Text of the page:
If he had given up when he got fired or didn’t see the value in learning from his mistakes, the iPhone, iPad and iPod might never have existed. Jobs knew the value in learning how to overcome fear of failure and rejection. Do you?

5. Build your self-esteem so you care less what others think

I’m not saying walk around like an a-hole. But there’s a huge difference between not placing value on other’s opinions and placing all of your feelings of self worth in the hands of someone else.

Accept who you are. Strive to improve a little every day. Own your mistakes. Learn from your mistakes. If someone you know and trust gives you some good feedback, take it to heart.

But don’t allow others to make you feel bad about yourself. No one can do that on their own; it requires your permission.

If you feel bad about yourself, acknowledge what you did that you feel was wrong. Then own it and fix it. If you need to apologize to people you’ve hurt, that’s a big part of owning it. But they don’t get to tell you how to feel about yourself. Let them explain how your actions made them feel, but don’t let them dictate your own feelings of self-worth.

Working on how to overcome fear of failure and rejection is really just about making yourself as good as you can be. And what constitutes “good” is a question only you can answer.


Want a simple 30 day program to build a better you?

I’m honored at this point to recommend a book by a very good friend of mine and one of my amazing martial arts instructors, Gene Smithson.

Don’t worry; it’s not a book about martial arts. Instead it’s a book about motivation. About changing your life. About learning how to overcome fear of failure and rejection.

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As Gene puts it “Changing your life is not a complicated endeavor. This is not to say it is easy. We are changing day to day. The question really is, do you want to influence the direction of that change or just allow life to happen TO you.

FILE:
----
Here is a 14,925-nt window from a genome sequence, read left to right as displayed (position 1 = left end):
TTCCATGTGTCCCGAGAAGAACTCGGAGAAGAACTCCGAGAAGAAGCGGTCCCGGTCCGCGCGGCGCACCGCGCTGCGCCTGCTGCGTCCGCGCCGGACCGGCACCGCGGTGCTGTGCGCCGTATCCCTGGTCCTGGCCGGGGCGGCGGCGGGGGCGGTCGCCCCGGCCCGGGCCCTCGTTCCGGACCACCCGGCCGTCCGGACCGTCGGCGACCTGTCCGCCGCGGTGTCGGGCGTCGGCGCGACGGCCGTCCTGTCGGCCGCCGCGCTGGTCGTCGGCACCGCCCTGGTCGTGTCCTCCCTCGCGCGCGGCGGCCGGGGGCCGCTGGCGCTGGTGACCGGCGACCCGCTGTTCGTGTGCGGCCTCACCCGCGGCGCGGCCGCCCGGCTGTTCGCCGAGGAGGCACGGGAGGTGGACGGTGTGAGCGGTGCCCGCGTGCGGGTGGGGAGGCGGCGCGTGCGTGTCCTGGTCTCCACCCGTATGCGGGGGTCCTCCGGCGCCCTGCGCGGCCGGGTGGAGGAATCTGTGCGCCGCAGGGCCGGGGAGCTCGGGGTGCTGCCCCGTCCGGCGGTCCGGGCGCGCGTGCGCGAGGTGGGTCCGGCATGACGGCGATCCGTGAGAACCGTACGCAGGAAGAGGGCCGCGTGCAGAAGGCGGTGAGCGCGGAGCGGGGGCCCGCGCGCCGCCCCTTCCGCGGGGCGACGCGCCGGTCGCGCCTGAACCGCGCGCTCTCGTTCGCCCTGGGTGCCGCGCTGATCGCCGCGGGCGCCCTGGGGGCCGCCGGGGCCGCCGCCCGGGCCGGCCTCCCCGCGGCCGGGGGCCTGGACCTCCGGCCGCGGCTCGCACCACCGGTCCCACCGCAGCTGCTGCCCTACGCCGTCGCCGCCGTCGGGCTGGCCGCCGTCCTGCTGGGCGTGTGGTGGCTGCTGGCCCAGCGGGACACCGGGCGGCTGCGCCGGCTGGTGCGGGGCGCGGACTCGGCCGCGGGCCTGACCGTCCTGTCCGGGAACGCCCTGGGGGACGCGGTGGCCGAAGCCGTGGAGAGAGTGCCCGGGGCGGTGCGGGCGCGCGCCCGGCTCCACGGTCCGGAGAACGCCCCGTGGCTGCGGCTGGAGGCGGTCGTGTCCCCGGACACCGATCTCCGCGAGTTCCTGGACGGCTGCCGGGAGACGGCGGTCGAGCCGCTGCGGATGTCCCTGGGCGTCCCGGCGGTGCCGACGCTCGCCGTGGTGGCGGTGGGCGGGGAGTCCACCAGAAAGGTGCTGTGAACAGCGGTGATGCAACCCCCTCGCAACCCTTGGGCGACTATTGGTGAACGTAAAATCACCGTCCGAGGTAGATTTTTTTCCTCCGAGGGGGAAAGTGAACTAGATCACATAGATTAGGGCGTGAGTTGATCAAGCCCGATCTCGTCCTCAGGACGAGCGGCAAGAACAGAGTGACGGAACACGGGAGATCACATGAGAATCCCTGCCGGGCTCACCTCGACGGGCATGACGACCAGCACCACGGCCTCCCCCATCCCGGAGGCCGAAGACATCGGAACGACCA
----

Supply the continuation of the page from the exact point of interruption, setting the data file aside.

This training guide consists of 30 days of physical, mental and spiritual tasks. Working through this program is a simple way to grow the discipline and confidence needed to take charge of your life. Day by day, task by task you will practice and develop the mindset, focus and determination needed to choose and shape your life the way you envision it.”

If you know you want to change the direction of your life; to truly be the person you were meant to be and who you always knew you could be, I urge you check this book out. Getting to know Gene and training with Gene has transformed my life, so there’s not a doubt in my mind this book can change yours.


Have you wondered how to overcome fear of failure and rejection?

Are you still struggling? Do you have any tips? How can I help?

Feel free to comment here or email me with any questions!

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Of course I also have to acknowledge that I am not a mental health professional and that my views are simply my opinions based on my own experience and research and should not be construed as medical, mental health or professional advice. If you need medical, mental health or professional advice, you should seek out a qualified person in your area.